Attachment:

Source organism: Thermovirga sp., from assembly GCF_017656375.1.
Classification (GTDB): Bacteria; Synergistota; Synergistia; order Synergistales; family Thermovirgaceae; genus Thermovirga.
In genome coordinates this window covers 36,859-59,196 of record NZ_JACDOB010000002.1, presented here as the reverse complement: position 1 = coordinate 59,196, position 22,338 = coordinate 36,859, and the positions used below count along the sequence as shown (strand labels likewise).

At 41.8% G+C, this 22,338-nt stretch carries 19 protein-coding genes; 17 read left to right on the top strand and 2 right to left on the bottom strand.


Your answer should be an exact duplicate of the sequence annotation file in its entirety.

Source organism: Thermovirga sp., from assembly GCF_017656375.1.
Classification (GTDB): Bacteria; Synergistota; Synergistia; order Synergistales; family Thermovirgaceae; genus Thermovirga.
In genome coordinates this window covers 36,859-59,196 of record NZ_JACDOB010000002.1, presented here as the reverse complement: position 1 = coordinate 59,196, position 22,338 = coordinate 36,859, and the positions used below count along the sequence as shown (strand labels likewise).

At 41.8% G+C, this 22,338-nt stretch carries 19 protein-coding genes; 17 read left to right on the top strand and 2 right to left on the bottom strand.